Dead arm is one of the weirdest phenomenons in baseball. Dead arm is the feeling you get when your body and arm feel great, but when you throw the ball, it comes out far slower then you expect. Think of it as driving a car. If you are driving at 45mph and you want to pass someone, you put your foot on the accelerator and get up to maybe 55mph to make the pass. Imagine putting your foot on the gas with the same pressure and not going faster, that is what dead arm feels like. You’ve accelerated using the same pressure consistently and achieved the same result, but now you accelerate and the car continues to go at 45 mph. I have had a dead arm a few times and I overcome it by playing a lot of long toss and just airing it out. I find that after a week of airing it out, my arm is alive again.
Hey Mike, quite a few of us at Phuture Phillies are curious about a scouting report on Mike Cisco. It seems like not too much is known about what he throws, his velocity, delivery, schwimlocity, etc. All we know is that he is an undersized 36th round draft pick who blew everyone away at two levels last year (including a 30:0 K:BB ratio at Lakewood!), and is having continued success at Clearwater. Can you offer us any insight?- Jeff O from Philly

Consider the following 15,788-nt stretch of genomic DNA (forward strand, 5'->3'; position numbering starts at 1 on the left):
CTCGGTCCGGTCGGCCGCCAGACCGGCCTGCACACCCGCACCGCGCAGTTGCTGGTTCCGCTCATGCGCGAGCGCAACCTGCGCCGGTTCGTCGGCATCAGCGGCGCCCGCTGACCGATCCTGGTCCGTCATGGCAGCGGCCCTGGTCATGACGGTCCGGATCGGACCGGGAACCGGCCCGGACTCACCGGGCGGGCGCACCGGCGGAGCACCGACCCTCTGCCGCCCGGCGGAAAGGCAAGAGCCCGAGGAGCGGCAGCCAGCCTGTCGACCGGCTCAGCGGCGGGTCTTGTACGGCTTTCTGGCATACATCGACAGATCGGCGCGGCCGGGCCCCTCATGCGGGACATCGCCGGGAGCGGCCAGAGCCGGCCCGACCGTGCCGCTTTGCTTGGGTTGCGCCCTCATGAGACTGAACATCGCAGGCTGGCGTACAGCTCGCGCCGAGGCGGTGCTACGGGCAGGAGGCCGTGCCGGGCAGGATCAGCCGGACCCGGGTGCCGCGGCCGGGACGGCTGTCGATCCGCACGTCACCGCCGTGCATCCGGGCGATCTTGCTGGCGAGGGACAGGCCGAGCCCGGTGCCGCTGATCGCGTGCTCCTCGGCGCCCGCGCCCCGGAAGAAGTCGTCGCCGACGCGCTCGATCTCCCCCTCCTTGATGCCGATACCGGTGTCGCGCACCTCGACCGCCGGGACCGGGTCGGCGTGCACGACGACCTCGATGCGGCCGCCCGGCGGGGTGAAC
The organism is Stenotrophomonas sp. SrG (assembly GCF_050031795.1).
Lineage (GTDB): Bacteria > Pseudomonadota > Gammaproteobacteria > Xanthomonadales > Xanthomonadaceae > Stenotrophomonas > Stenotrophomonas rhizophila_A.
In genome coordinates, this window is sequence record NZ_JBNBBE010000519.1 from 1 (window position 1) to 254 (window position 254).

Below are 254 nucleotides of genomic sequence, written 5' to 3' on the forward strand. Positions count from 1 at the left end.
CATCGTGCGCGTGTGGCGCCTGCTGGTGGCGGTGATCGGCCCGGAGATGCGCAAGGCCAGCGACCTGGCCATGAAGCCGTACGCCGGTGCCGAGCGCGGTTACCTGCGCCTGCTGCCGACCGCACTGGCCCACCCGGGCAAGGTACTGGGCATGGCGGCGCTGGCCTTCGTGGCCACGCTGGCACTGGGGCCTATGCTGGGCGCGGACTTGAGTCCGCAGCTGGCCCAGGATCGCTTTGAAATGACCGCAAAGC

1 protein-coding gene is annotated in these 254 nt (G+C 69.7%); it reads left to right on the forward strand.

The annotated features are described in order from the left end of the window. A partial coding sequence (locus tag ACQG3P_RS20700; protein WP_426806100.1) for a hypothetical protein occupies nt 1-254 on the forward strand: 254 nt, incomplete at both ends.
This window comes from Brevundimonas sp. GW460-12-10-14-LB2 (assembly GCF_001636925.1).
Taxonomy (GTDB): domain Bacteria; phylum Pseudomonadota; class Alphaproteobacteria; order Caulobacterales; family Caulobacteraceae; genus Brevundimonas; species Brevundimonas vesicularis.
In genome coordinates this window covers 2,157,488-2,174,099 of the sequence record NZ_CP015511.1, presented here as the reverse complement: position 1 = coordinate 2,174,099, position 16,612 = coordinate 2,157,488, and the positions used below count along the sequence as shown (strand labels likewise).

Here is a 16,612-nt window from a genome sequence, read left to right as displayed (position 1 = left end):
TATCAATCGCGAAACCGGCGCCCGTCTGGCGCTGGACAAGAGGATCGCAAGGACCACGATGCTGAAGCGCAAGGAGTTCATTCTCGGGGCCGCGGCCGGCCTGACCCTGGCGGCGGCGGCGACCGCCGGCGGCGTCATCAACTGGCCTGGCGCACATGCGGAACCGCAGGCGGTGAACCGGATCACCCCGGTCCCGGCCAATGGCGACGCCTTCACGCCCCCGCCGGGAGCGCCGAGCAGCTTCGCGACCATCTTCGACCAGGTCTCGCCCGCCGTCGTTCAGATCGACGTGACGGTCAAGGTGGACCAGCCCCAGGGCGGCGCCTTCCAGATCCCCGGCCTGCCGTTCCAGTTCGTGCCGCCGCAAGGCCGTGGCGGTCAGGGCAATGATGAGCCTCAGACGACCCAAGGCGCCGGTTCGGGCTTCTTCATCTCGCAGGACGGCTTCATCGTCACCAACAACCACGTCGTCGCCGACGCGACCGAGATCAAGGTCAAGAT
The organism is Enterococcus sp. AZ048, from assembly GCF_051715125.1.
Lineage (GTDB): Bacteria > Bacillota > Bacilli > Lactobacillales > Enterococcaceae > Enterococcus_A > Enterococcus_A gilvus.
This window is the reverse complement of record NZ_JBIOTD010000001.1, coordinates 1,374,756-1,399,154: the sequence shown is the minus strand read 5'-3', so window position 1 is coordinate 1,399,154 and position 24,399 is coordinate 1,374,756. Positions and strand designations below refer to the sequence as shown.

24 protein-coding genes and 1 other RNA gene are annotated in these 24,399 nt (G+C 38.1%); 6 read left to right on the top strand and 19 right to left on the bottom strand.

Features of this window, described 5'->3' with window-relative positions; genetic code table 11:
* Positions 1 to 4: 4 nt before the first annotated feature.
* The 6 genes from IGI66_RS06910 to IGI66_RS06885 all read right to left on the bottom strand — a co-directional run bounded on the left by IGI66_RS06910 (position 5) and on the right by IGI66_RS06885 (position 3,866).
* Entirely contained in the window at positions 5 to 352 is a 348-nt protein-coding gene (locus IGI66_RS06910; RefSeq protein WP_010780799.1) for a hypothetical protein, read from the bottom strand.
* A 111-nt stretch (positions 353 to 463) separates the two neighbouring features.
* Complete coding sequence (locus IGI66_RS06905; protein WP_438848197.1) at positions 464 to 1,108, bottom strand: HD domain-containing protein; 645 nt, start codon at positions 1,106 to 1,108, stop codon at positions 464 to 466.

Mike Cisco is the most polished pitcher I have played with in the Phillies organization. His mechanics and his ability to repeat them every single pitch is awesome to watch. He is able to do that because of his work ethic. In my first mailbag, I talked about having a purpose every time you throw a baseball, and if you do that, each throw you get better. Cisco has not thrown one ball without a purpose since I have known him. We joke around with him for how serious he is during long toss sessions, but we are still here and he is in double A, so I guess the joke is on us. He is the kind of pitcher that will never ever beat himself. He throws strikes, and when he gets beat it is because he gets hit, not because of walks or mental mistakes. That is how a 6 ft tall right hander that throws 88-93mph can be successful.
You mentioned in a previous post about the importance of having a reason for throwing a particular pitch. Have you ever thought about formalizing that into a game theoretic strategy?- TJ